For the first time the girl became vaguely conscious of, the possibility of an affection, a tie superseding all others; she began to see how it was possible to give herself to this man, not from an impulse of gratitude or because she liked him better than any one else, but because of a feeling, new, mysterious, which gave him a sort of divine right in her. Something in the expression of his eyes had been more potent than his words; something subtle, swift as an electric spark had passed from him to her, awakening a faint, strange tumult in the heart she thought so utterly crushed. A few moments before, she could have promised resolutely to be his wife; she could have permitted his embrace with unresponsive apathy. Now she felt a sudden shyness. A faint color stole into her pale face, and she longed to be alone.
“Ralph,” she faltered, “you are so generous, I—I don’t know what to say.”
“You needn’t say anything till I come back. If possible, I will be here by Christmas, for you shouldn’t be alone that day with your grief. Good-by.”
The hand she gave him trembled, and her face was averted now.
“You will try to love me a little, won’t you?”
“Yes,” she whispered.
A VISITOR AT THE MINE
Ralph Brandt was admirably fitted for the task he had undertaken. With fearlessness he united imperturbable coolness and unwearied patience in pursuit of an object. Few knew him in his character of detective, and no one would have singled him out as an expert in his calling. The more difficult and dangerous the work, the more careless and indifferent his manner, giving the impression to superficial observers of being the very last person to be intrusted with responsible duty. But his chief and others on the force well knew that beneath Brandt’s careless demeanor was concealed the relentless pertinacity of a bloodhound on track of its victim. With the trait of dogged pursuit all resemblance to the bloodthirsty animal ceased, and even the worst of criminals found him kind-hearted and good-natured after they were within his power. Failure was an idea not to be entertained. If the man to be caught existed, he could certainly be found, was the principle on which our officer acted.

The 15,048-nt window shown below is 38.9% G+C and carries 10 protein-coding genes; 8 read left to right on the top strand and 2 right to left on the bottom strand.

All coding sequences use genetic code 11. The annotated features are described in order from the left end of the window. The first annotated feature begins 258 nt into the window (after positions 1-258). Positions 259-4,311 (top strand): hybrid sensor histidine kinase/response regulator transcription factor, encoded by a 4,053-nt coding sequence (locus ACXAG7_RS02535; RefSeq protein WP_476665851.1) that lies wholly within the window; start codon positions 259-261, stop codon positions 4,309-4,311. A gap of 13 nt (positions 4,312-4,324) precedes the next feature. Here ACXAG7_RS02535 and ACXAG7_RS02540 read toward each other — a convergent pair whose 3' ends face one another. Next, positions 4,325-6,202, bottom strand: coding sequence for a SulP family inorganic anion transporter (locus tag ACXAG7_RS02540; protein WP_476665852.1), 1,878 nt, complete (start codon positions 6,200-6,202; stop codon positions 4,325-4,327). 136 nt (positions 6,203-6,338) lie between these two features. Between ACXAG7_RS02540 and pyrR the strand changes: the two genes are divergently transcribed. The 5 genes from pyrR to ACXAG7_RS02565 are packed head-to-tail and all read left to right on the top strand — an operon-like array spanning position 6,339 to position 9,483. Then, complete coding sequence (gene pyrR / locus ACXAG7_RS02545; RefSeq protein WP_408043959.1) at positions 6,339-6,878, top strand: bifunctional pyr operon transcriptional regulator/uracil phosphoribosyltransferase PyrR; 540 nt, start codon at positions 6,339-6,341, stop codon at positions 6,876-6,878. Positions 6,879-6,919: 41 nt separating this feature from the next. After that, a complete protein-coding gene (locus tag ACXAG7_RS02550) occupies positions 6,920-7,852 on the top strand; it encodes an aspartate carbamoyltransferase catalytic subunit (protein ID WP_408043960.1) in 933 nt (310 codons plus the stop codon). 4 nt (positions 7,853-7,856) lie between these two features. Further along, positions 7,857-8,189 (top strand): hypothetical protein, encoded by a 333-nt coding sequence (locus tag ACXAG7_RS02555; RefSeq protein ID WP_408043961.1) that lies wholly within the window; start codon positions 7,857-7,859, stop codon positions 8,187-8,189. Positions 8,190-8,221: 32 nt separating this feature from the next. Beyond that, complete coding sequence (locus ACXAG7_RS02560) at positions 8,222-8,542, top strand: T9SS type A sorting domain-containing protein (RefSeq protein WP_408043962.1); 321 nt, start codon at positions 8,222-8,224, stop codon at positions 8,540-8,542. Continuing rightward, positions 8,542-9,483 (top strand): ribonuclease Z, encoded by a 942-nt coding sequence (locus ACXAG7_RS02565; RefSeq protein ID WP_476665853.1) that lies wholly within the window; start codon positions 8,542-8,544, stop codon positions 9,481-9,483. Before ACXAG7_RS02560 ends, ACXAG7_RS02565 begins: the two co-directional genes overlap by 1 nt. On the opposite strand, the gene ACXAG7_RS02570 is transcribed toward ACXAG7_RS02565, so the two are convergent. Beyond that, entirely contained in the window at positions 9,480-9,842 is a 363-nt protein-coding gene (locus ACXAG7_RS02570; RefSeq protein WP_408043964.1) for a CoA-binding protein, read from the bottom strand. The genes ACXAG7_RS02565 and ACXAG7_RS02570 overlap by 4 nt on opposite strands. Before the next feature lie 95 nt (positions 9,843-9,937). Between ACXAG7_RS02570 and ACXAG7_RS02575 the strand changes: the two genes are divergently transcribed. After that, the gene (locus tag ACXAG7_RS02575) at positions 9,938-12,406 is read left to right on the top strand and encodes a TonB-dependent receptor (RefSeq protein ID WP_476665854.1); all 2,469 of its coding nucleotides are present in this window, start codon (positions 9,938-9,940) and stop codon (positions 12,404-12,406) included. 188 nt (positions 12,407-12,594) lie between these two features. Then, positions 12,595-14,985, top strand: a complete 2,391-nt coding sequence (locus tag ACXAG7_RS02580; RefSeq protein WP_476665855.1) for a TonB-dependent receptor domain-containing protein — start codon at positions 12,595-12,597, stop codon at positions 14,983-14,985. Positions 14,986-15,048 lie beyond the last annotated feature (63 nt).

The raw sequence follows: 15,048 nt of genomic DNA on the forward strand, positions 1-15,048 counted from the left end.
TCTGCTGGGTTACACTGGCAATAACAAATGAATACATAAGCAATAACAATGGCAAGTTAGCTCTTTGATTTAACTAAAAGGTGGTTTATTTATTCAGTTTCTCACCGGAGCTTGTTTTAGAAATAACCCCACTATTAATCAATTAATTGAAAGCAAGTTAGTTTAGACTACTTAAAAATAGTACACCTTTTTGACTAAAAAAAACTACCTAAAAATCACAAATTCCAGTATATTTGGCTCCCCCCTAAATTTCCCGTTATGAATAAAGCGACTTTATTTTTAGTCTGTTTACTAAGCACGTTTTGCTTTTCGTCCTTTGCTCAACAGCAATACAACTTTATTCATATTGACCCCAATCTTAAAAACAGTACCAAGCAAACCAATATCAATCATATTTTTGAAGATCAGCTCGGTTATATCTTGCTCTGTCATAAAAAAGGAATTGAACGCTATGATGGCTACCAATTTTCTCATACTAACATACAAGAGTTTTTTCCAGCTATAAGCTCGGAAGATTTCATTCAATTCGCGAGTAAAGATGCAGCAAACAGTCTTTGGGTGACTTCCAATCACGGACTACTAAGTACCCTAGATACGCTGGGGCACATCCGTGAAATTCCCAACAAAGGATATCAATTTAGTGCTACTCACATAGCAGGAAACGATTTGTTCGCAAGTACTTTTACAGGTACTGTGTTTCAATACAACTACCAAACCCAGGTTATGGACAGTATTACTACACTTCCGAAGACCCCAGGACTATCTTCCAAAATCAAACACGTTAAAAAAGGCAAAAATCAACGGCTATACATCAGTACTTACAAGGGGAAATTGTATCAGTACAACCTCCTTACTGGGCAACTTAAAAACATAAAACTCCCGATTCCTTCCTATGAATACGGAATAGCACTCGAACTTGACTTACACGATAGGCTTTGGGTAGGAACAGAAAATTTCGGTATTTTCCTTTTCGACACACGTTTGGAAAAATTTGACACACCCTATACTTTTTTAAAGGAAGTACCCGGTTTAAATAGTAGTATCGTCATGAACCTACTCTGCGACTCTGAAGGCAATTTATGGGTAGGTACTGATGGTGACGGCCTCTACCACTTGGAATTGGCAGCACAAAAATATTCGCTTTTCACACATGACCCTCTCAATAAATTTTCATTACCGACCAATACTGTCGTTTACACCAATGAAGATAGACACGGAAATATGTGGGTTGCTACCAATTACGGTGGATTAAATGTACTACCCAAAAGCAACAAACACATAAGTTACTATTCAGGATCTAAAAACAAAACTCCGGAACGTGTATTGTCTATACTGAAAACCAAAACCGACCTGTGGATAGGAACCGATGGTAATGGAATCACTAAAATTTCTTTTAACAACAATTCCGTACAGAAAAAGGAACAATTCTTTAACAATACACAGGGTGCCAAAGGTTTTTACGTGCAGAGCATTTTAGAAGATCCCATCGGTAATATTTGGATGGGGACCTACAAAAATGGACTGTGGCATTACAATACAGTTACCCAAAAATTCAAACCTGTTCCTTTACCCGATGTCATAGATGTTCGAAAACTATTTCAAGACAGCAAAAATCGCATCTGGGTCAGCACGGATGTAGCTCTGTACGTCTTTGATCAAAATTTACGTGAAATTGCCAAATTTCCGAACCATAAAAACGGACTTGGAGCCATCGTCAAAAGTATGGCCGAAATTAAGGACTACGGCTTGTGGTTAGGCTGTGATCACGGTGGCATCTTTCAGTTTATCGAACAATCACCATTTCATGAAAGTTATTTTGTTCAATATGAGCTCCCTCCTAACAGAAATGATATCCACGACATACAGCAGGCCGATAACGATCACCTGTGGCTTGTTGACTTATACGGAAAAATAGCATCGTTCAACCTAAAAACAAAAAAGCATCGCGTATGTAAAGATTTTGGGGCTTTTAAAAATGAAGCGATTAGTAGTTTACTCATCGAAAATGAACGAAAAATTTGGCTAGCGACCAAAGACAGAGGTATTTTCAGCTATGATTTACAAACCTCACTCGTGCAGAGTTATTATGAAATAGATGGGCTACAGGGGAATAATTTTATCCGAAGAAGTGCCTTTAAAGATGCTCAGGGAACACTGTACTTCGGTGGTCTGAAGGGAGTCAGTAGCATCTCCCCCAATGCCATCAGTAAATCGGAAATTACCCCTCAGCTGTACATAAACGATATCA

He readily obtained permission to attempt the capture of the escaped prisoner, Bute; but the murderer had disappeared, leaving no clew. Brandt learned that the slums of large cities and several mining camps had been searched in vain, also that the trains running east had been carefully watched. We need not try to follow his processes of thought, nor seek to learn how he soon came to the conclusion that his man was at some distant mining station working under an assumed name. By a kind of instinct his mind kept reverting to one of these stations with increasing frequency. It was not so remote in respect to